>> >> the values to be inserted into tokens in the message string. This would
>> >> mean that in the above example the uri.toString() would still be
>> >> evaluated at the time the exception was created, but the lookup and
>> >> formatting of the error string would only be done when the actual
>> >> exception message was queried. (I havn't looked deeply at this case so
>> >> it may be more complex then that).
>> >>
>> >
>> > ...and if you wanted to be sneaky, you could change the message id to be
>> > the actual string for `you favorite locale` which would mean there was
>> > no loading of message resource bundles if you happened to be running in
>> > the most-favored-locale, e.g.
>> >
>> > throw ExceptionManager.create(new IOException(), "Stream is closed");
>> >
>>
>> True, although I'm not entirely convinced this is a good idea for a
>> couple of reasons:
>>  - Changing all our message files to have "Full English message"="Full
>> translated message" might make them quite cluttered and hard to read.
>
> You read those?  You should get out more. ;-)
>
> Personally I read the code more often and having a meaningful string
> instead of a token definitely makes it easier.  I also think it would
> make mistakes less likely.  Consider my commit r822652 yesterday for
> HARMONY-6347 compared with the original patch.  The original patch
> changed:
>
>  if (len < 0)
>    throw new ArrayIndexOutOfBoundsException(Messages.getString("crypto.36"));
>
> to:
>
>  if (len < 0 || offset < 0)
>    throw new ArrayIndexOutOfBoundsException(Messages.getString("crypto.36"));
>
> which would have given the message "len is negative" for either case.  I
> think this kind of mistake[0] would be less likely with the English text
> present.

I can live without the actual English message, if the resource keys
were semantic - "length_less_than_zero" instead of "crypto.36". I
never thought it saved much to use a hex numbering scheme.

Any possibility to just doing something much more simple, like a
package-scope class named ExceptionMessages with something simple like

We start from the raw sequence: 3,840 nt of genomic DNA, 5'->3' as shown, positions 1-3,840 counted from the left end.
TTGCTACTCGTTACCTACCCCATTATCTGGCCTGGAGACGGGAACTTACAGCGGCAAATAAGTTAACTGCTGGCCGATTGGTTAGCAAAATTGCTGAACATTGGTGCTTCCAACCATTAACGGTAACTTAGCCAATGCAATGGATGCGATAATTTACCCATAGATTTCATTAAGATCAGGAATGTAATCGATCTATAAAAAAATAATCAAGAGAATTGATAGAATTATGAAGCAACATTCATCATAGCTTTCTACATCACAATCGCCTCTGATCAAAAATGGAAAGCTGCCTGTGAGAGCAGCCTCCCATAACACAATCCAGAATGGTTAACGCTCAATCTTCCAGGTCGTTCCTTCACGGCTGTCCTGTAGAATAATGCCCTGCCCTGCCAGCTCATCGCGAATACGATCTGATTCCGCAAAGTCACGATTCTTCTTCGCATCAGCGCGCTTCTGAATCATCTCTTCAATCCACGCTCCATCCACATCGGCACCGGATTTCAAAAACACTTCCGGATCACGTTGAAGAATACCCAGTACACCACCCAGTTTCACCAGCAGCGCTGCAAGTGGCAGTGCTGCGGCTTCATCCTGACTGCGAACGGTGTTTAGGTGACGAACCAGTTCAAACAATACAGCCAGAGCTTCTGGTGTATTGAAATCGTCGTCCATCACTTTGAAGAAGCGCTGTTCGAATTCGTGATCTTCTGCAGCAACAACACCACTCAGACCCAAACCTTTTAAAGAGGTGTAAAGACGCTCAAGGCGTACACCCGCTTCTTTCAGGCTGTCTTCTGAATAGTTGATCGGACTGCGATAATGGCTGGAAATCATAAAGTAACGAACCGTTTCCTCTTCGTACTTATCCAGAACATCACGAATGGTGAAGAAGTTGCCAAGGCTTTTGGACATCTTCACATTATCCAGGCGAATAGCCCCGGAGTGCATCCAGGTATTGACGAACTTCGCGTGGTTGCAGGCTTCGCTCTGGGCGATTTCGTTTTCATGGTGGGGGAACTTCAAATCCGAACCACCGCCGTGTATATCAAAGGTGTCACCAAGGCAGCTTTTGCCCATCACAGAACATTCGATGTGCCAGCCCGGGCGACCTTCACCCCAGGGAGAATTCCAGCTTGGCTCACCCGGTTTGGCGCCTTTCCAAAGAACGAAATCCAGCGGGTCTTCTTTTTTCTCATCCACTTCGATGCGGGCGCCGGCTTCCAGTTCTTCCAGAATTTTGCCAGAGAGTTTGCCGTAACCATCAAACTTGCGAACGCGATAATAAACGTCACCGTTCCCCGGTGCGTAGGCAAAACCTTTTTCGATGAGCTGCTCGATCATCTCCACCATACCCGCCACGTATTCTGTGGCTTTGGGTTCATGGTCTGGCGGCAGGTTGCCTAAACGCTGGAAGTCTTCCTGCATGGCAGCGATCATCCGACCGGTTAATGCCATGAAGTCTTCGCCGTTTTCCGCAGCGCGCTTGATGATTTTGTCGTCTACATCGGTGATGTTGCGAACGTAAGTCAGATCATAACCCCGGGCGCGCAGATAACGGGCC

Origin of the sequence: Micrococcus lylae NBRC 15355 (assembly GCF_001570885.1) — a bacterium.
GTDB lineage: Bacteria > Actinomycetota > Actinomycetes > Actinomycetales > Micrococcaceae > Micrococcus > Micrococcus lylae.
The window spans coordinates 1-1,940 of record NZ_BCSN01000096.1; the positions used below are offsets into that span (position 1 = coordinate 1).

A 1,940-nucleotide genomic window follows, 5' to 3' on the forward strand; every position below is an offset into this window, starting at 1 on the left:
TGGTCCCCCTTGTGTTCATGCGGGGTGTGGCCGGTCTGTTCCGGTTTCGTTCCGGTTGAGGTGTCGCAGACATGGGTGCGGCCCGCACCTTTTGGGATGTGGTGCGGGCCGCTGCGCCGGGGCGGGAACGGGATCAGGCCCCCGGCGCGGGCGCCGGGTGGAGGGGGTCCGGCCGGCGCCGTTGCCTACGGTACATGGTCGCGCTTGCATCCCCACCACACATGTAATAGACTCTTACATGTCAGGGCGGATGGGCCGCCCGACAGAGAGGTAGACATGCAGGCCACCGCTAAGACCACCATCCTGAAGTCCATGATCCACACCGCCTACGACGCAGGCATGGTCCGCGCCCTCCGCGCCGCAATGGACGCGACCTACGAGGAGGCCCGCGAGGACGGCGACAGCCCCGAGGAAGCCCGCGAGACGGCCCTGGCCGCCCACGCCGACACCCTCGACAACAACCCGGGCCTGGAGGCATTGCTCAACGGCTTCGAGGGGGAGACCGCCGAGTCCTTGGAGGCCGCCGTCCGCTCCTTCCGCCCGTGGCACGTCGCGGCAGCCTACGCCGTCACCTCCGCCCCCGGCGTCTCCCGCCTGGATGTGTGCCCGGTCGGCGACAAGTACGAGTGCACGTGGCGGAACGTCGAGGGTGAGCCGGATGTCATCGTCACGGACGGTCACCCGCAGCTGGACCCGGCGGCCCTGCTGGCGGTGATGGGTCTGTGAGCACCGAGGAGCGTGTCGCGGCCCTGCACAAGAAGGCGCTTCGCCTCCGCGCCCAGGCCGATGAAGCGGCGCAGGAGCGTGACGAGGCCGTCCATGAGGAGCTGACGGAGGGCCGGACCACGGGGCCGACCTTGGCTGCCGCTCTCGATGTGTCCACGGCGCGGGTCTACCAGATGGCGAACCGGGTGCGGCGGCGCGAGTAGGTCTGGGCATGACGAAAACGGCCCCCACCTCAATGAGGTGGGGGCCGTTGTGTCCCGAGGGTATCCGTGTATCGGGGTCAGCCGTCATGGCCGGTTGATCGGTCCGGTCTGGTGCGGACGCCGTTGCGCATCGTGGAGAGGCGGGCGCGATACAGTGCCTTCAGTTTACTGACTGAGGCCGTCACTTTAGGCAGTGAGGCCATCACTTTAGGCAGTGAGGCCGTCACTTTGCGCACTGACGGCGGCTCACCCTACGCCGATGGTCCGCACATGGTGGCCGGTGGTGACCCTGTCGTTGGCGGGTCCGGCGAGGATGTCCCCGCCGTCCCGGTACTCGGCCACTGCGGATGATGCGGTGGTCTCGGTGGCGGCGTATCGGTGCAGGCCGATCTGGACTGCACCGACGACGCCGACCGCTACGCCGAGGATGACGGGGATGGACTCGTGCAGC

String[] constants with semantic names that are offset by locale. If
loading a properties file is expensive, is it any less expensive to
put it in a class file?

>
>>  - Some messages may contain the '=' character (for example, archive.15)
>> which would mess up the parsing of message files.
>
> I'm fairly sure having the same format would not be sensible but that is
> entirely under our control (and Tim already mentioned that Properties/
> ResourceBundles are rather expensive for a lookup mechanism).  However,
> I admit having longer strings probably does tend to make lookups more
> expensive.  In order to avoid duplication you'd probably end up doing
> two lookups:
>
> english -> unique (int?) key (in a common map file)
> unique (int?) key -> nls message (in an nls specific map file)
>
> I guess you'd probably take the pragmatic approach and do:
>
>  throw ExceptionManager.create(new IOException(), "TOKEN: Stream is closed");
>
> and strip the token to either look it up or just print the remainder
> of the message.
>
>> > All this is dependent upon the premise that messages are not used
>> > often, I need to check that first.
>>
>> Indeed - this might be overkill if it only has a small impact.
>
> Yeah.  We really need to confirm/refute this theory.
>
> Regardless though, I rather like the "no lookups for en/C locale idea"
> because it improves code readability too.
>
> -Mark.
>
> [0] This particular example is a variation of a "bad smell in code" that
>    I usual spot that more typically looks like:
>
>      if (A || B)
>        exit_with_error("Failed because of A or B")
>
>    where the error is any string that is independent of A or B.
>
>
>